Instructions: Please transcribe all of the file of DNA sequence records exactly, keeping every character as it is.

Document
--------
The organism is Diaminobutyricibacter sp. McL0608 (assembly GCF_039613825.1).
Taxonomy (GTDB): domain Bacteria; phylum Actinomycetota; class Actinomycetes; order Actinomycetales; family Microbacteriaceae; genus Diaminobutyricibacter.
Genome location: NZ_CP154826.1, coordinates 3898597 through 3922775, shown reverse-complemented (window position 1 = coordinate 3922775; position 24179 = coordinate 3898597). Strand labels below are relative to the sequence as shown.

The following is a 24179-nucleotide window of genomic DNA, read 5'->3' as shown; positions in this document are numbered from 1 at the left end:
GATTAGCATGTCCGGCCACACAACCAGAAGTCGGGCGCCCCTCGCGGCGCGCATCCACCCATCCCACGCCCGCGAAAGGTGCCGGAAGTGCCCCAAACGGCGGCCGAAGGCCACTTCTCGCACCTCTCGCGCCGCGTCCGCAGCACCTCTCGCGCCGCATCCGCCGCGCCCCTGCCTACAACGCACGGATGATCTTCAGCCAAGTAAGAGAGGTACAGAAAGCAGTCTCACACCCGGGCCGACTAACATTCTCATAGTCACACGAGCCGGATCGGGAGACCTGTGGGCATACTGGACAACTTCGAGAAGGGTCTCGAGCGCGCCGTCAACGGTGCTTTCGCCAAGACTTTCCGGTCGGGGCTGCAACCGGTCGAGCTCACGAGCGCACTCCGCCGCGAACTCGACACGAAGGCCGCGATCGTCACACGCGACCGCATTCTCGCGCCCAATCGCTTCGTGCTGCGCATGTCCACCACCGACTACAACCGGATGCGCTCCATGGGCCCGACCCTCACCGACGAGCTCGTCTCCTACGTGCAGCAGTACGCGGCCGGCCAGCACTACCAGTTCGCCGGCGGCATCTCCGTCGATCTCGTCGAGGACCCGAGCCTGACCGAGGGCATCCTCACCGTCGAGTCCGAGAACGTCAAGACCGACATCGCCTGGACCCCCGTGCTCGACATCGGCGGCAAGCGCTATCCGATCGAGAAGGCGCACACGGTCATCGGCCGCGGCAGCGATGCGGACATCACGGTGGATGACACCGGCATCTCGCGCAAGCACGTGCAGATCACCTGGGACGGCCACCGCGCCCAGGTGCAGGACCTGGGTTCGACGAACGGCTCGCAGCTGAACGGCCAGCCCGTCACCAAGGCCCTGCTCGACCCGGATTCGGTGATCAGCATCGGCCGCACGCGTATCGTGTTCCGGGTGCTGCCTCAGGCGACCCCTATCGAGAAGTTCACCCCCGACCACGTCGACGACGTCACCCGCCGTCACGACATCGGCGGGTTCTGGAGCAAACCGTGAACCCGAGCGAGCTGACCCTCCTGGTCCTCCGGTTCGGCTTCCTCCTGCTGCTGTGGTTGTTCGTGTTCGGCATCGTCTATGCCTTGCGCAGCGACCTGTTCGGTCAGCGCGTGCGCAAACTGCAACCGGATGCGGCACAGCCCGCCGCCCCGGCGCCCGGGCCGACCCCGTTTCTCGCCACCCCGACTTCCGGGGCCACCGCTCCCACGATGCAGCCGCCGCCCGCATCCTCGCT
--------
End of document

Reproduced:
The organism is Diaminobutyricibacter sp. McL0608 (assembly GCF_039613825.1).
Taxonomy (GTDB): domain Bacteria; phylum Actinomycetota; class Actinomycetes; order Actinomycetales; family Microbacteriaceae; genus Diaminobutyricibacter.
Genome location: NZ_CP154826.1, coordinates 3898597 through 3922775, shown reverse-complemented (window position 1 = coordinate 3922775; position 24179 = coordinate 3898597). Strand labels below are relative to the sequence as shown.

The following is a 24179-nucleotide window of genomic DNA, read 5'->3' as shown; positions in this document are numbered from 1 at the left end:
GATTAGCATGTCCGGCCACACAACCAGAAGTCGGGCGCCCCTCGCGGCGCGCATCCACCCATCCCACGCCCGCGAAAGGTGCCGGAAGTGCCCCAAACGGCGGCCGAAGGCCACTTCTCGCACCTCTCGCGCCGCGTCCGCAGCACCTCTCGCGCCGCATCCGCCGCGCCCCTGCCTACAACGCACGGATGATCTTCAGCCAAGTAAGAGAGGTACAGAAAGCAGTCTCACACCCGGGCCGACTAACATTCTCATAGTCACACGAGCCGGATCGGGAGACCTGTGGGCATACTGGACAACTTCGAGAAGGGTCTCGAGCGCGCCGTCAACGGTGCTTTCGCCAAGACTTTCCGGTCGGGGCTGCAACCGGTCGAGCTCACGAGCGCACTCCGCCGCGAACTCGACACGAAGGCCGCGATCGTCACACGCGACCGCATTCTCGCGCCCAATCGCTTCGTGCTGCGCATGTCCACCACCGACTACAACCGGATGCGCTCCATGGGCCCGACCCTCACCGACGAGCTCGTCTCCTACGTGCAGCAGTACGCGGCCGGCCAGCACTACCAGTTCGCCGGCGGCATCTCCGTCGATCTCGTCGAGGACCCGAGCCTGACCGAGGGCATCCTCACCGTCGAGTCCGAGAACGTCAAGACCGACATCGCCTGGACCCCCGTGCTCGACATCGGCGGCAAGCGCTATCCGATCGAGAAGGCGCACACGGTCATCGGCCGCGGCAGCGATGCGGACATCACGGTGGATGACACCGGCATCTCGCGCAAGCACGTGCAGATCACCTGGGACGGCCACCGCGCCCAGGTGCAGGACCTGGGTTCGACGAACGGCTCGCAGCTGAACGGCCAGCCCGTCACCAAGGCCCTGCTCGACCCGGATTCGGTGATCAGCATCGGCCGCACGCGTATCGTGTTCCGGGTGCTGCCTCAGGCGACCCCTATCGAGAAGTTCACCCCCGACCACGTCGACGACGTCACCCGCCGTCACGACATCGGCGGGTTCTGGAGCAAACCGTGAACCCGAGCGAGCTGACCCTCCTGGTCCTCCGGTTCGGCTTCCTCCTGCTGCTGTGGTTGTTCGTGTTCGGCATCGTCTATGCCTTGCGCAGCGACCTGTTCGGTCAGCGCGTGCGCAAACTGCAACCGGATGCGGCACAGCCCGCCGCCCCGGCGCCCGGGCCGACCCCGTTTCTCGCCACCCCGACTTCCGGGGCCACCGCTCCCACGATGCAGCCGCCGCCCGCATCCTCGCT